Barry Schwartz – The Paradox of Choice

In the spirit of Alvin Tofflers’ Future Shock, a social critique of our obsession with choice, and how it contributes to anxiety, dissatisfaction and regret.

Whether were buying a pair of jeans, ordering a cup of coffee, selecting a long-distance carrier, applying to college, choosing a doctor, or setting up a 401(k), everyday decisions – both big and small – have become increasingly complex due to the overwhelming abundance of choice with which we are presented.

We assume that more choice means better options and greater satisfaction. But beware of excessive choice: choice overload can make you question the decisions you make before you even make them, it can set you up for unrealistically high expectations, and it can make you blame yourself for any and all failures. In the long run, this can lead to decision-making paralysis, anxiety, and perpetual stress. And, in a culture that tells us that there is no excuse for falling short of perfection when your options are limitless, too much choice can lead to clinical depression.

In The Paradox of Choice, Barry Schwartz explains at what point choice – the hallmark of individual freedom and self-determination that we so cherish – becomes detrimental to our psychological and emotional well-being. In accessible, engaging, and anecdotal prose, Schwartz shows how the dramatic explosion in choice–from the mundane to the profound challenges of balancing career, family, and individual needs–has paradoxically become a problem instead of a solution. Schwartz also shows how our obsession with choice encourages us to seek that which makes us feel worse.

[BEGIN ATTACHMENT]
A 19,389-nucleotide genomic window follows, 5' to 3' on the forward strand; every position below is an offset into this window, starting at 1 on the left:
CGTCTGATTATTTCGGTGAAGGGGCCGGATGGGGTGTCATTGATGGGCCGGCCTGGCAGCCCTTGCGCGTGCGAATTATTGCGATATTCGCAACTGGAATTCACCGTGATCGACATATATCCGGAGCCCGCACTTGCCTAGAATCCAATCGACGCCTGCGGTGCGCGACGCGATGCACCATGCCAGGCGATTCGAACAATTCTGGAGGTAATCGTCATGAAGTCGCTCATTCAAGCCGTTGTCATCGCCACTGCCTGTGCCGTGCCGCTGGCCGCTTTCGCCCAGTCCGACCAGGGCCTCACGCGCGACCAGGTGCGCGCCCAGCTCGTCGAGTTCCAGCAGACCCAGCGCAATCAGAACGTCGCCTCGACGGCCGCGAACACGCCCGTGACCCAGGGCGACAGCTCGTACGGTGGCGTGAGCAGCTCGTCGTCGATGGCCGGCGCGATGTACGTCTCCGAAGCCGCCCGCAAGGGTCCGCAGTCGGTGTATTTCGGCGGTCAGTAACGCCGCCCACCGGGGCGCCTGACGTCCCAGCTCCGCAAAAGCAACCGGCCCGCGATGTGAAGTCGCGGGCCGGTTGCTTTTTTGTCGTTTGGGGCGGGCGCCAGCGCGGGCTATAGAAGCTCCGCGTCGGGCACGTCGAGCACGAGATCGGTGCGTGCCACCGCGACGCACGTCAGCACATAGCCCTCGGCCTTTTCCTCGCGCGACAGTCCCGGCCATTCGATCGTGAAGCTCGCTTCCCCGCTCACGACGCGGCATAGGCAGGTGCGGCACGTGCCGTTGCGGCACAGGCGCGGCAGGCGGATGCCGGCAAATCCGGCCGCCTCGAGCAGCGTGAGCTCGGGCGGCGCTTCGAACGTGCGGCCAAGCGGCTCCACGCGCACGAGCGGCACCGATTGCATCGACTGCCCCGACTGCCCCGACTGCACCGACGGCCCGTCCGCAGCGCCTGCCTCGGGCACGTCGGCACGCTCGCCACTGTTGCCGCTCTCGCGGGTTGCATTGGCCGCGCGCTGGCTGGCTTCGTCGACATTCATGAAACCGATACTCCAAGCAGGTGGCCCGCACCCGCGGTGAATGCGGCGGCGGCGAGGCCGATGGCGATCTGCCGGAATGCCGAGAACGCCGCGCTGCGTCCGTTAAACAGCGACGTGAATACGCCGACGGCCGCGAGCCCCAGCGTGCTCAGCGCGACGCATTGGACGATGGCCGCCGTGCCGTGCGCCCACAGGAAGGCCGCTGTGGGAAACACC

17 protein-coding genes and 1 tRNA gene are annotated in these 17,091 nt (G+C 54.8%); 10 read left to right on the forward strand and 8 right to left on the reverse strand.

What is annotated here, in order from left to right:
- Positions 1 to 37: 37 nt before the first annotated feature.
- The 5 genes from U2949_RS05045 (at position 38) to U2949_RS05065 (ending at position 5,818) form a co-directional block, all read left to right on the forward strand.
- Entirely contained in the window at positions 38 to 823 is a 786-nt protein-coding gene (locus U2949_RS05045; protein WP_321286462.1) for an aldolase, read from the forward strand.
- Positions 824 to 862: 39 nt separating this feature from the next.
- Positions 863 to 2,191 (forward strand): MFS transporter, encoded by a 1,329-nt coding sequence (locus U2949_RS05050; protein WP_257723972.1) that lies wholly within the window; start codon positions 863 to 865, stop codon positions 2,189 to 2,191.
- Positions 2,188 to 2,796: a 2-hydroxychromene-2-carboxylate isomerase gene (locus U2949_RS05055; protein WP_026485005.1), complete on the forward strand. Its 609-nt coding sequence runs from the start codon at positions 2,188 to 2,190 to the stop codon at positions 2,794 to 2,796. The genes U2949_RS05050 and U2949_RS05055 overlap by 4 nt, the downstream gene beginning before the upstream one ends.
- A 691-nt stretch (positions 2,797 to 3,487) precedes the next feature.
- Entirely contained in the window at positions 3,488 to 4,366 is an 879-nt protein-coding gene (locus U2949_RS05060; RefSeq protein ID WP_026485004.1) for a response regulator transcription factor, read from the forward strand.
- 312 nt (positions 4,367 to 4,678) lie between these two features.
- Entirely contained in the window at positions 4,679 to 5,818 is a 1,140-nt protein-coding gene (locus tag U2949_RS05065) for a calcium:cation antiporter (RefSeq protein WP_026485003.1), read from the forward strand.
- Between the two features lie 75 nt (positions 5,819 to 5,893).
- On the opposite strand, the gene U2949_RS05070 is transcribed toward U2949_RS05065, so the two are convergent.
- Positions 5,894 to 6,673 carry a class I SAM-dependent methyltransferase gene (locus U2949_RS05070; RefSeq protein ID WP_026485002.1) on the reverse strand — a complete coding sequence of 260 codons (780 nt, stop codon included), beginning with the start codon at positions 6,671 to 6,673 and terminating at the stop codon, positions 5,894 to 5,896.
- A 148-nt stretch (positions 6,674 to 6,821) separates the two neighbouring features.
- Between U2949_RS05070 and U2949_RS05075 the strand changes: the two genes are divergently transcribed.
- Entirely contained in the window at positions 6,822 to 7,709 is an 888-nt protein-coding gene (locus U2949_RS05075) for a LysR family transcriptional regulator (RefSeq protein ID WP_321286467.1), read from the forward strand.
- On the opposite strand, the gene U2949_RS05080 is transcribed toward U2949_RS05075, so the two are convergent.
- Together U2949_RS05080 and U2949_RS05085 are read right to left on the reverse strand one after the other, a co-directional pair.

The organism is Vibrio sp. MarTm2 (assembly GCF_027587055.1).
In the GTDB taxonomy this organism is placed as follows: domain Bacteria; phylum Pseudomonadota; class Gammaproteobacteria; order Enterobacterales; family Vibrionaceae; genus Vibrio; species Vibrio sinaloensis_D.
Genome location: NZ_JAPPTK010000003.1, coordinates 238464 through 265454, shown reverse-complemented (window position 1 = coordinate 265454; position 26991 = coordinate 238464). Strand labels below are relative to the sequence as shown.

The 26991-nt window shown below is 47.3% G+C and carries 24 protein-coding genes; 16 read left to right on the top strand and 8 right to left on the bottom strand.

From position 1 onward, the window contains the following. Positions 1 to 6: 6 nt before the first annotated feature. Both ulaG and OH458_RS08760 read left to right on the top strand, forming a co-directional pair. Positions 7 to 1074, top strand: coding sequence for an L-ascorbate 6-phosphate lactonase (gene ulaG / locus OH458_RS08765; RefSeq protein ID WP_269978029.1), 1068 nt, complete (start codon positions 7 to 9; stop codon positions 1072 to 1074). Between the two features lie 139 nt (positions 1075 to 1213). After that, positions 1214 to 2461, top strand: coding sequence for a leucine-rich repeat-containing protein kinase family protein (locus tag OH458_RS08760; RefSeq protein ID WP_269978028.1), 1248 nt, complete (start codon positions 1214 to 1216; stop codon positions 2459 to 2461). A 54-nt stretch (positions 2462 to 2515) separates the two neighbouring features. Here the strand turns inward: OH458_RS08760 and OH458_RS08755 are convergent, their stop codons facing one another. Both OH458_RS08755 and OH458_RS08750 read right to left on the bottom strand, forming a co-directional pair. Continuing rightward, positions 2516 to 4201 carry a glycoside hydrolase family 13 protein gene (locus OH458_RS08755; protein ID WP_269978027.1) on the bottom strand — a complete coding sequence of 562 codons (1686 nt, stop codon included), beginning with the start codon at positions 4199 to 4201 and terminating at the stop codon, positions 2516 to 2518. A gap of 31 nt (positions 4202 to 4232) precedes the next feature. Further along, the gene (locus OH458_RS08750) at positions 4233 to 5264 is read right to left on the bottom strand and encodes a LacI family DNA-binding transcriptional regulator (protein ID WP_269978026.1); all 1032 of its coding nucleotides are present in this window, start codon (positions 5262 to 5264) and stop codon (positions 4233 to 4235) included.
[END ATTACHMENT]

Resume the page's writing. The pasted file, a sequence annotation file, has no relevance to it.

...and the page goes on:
Author: Barry Schwartz
Narrator: Ken Kliban
Duration: 7 hours 2 minutes
Released: 10 Jul 2009
Publisher: Audible Studios
Language: English

User Review:

elm cunning

I picked up this book after watching Barrys TedTalk (Which I highly recommend to anyone struggling with taking decisions), hoping to expand further on the topic. The books idea is great but the storytelling is awful and very repetitive. The point could have been transmitted in less than half of the length of the book.